The role of host is an opportunity for people to show off – in a good way – all that is best about themselves. At the Palace of Westminster, the former Joseph Ratzinger will breathe the air of an institution that, in contrast to Continental legislatures, has resisted tyranny. He is expected to recognise this by referring to the 70th anniversary of the Battle of Britain, a gesture rendered all the more poignant by the fact that as a very young man he served, briefly and unwillingly, in Hitler's armed forces.

In 1940, the British people fought not only to resist conquest but also to preserve their tolerant values. Today, this country permits and even celebrates many things of which the Catholic Church disapproves. But it should be stressed that this Pope, perhaps more than any other, is an admirer of British democracy. As a devotee of Cardinal Newman who speaks our language fluently, he appreciates our tradition of civilised discourse with people whose views we do not share.

In recent months, that tradition has been threatened by the anti-religious rhetoric of "defenders of the Enlightenment", who display an intellectual intolerance almost worthy of the Inquisition. That is a shame. By all means, let critics challenge the Pope's teachings while he is here. But this four-day visit is not an invitation to drown out the voice of the leader of a billion Christians with sneering and mockery. Visitors to these shores as well as British citizens have the right of free speech. Our distinguished guest must be allowed to exercise it.

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Methodists and Apostolic Succession?

"Apostolic Succession" has been one of the much-debated concepts within the Christian world. All agree that Apostolic Succession has to do with guarding the "faith once delivered to the saints" (Jude 3); the faith taught by the Apostles of Jesus Christ and handed down to us.

Many teachers working in the Protestant traditions argue that Apostolic Succession refers only to the process by which the pure teaching of the Apostles is transmitted from one generation to another. Various forms of institutional structure could affect this transmission and a bishop-to-bishop lineage is not necessary for apostolic succession to exist.

Roman Catholics, the Eastern Orthodox, Anglicans along some Lutherans and other Protestants, on the other hand, argue that Apostolic Succession is the transmission of authentic teaching and authentic leaders through a lineage of authentic bishops whose lines descend from the Apostles. That is, the Apostles trained and ordained bishops to replace them, who then trained and ordained other bishops, and so on, right down to the present day. The only valid ecclesial ministry is that ordained by and working with these bishops. We can see the early forms of this idea right back in St. Irenaeus' teachings against the heretics: (paraphrased) 'We can be sure we have the authentic faith because we have the authentic bishops who learned from those who learned from the Apostles' (see Against Heresies, Book III, chp. 3; ANF v.1, p.415). The succession of bishops, valid clergy orders, valid sacraments, and the succession of teaching, in this conception, are all inseperably conjoined. For this reason, many in these groups would look at those Protestant Churches that lack this 'historic episcopate' as, at best, 'incomplete' Churches, or (at worst) not churches at all. Certainly the validity of their ordinations and clergy are suspect.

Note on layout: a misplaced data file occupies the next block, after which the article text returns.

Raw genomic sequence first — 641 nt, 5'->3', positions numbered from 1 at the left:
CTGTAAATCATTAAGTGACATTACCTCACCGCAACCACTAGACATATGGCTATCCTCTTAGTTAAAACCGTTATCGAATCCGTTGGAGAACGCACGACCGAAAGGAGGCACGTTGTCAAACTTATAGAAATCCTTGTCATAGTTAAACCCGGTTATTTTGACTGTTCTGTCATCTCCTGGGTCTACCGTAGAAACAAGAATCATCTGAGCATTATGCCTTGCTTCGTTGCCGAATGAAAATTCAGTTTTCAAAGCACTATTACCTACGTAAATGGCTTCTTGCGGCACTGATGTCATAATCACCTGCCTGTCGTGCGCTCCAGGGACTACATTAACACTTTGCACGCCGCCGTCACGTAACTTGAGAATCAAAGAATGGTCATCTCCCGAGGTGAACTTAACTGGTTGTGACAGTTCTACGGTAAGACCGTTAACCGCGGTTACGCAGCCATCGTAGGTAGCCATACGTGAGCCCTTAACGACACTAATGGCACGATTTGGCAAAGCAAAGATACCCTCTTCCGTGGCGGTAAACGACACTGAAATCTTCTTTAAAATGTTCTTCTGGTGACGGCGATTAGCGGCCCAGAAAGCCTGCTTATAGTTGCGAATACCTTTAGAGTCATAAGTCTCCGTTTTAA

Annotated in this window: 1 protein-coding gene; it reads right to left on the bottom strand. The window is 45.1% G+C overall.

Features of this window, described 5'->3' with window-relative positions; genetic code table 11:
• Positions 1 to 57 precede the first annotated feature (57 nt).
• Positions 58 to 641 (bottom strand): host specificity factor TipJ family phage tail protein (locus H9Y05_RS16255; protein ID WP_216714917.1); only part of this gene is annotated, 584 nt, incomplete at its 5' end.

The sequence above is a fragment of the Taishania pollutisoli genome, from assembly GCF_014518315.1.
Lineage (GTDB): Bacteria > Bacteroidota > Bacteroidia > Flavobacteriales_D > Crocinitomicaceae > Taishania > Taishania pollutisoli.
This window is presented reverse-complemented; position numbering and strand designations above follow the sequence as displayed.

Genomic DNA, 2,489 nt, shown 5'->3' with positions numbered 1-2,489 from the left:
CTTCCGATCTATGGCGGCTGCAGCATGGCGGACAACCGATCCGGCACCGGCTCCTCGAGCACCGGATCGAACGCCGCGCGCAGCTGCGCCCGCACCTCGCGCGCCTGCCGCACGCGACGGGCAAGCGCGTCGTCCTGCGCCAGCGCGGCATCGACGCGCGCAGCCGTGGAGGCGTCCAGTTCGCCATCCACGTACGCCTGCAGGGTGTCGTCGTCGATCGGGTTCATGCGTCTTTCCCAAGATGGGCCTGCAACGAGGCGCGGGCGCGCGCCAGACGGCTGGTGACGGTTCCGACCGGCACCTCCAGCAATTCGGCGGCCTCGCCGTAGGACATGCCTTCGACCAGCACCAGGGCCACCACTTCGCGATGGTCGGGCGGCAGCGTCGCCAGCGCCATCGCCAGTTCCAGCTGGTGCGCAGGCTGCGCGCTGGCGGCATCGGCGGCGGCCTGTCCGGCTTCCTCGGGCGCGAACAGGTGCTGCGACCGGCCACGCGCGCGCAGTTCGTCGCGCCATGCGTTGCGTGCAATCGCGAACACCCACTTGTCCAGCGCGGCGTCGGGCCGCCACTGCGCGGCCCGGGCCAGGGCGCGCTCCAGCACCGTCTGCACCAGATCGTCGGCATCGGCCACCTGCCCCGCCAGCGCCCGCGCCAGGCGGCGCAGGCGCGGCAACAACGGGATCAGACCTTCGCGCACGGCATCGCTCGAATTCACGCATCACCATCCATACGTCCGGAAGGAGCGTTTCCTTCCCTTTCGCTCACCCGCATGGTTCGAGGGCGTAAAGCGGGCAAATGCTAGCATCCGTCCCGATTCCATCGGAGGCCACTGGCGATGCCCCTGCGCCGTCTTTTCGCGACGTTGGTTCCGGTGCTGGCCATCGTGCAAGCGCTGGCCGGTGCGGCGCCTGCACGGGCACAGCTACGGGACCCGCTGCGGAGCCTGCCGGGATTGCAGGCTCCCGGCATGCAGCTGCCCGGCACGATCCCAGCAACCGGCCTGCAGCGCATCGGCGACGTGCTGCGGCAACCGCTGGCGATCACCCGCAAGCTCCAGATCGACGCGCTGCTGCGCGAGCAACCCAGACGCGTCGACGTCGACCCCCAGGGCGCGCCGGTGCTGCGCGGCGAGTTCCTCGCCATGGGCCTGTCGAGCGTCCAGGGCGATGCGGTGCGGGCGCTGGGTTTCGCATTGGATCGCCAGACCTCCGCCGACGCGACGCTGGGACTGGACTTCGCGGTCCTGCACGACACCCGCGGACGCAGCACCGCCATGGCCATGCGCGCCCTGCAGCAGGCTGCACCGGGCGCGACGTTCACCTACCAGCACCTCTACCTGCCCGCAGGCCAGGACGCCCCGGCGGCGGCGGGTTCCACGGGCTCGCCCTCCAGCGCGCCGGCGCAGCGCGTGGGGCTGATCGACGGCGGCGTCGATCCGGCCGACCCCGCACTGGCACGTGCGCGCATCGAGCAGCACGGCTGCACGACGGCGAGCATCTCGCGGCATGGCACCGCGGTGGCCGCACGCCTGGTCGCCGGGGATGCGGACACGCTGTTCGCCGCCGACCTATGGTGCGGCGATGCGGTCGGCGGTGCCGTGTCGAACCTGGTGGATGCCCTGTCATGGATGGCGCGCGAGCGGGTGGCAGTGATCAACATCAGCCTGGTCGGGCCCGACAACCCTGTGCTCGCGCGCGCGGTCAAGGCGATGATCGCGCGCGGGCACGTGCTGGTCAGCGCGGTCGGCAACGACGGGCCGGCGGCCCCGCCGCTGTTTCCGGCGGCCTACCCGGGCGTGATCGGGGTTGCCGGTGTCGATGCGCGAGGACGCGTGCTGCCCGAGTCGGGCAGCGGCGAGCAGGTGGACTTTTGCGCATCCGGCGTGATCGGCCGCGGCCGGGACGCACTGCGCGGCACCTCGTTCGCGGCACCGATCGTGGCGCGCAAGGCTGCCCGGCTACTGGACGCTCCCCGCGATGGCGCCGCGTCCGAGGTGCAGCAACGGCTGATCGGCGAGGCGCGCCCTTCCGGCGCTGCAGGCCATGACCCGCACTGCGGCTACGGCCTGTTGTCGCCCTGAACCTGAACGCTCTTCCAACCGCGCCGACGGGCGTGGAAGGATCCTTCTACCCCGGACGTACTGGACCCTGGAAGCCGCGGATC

Though this teaching appeals to me on one level because it secures more continuity with the Ancient Church, I have never been able to discount the manifestly holy lives of so many genuine Christians in the non-'Apostolic Succession of bishops' churches. Indeed, in my personal experience it often seems that real zeal for Christ, manifestly holy lives, love of God and of his Word are all more likely to be found among the laity in these non-episcopal Succession churches. And "you shall know a tree by its fruits" (Mt. 7:16 ff). On the flip side it is obvious that whole churches, while maintaining the historic episcopate, have nevertheless diverged on matters of important doctrine (as seen, for example, in the rift between Roman Catholicism and Eastern Orthodoxy over Original Sin and Papal authority). The existence of an historic succession did not of itself ensure doctrinal harmony.

Yet it remains true that the great majority witness of the Church today, and across the ages, has held that the Apostolic Succession of bishops is an extremely important mark of the Church - part of what it means to be "apostolic" as we profess in the Nicene Creed.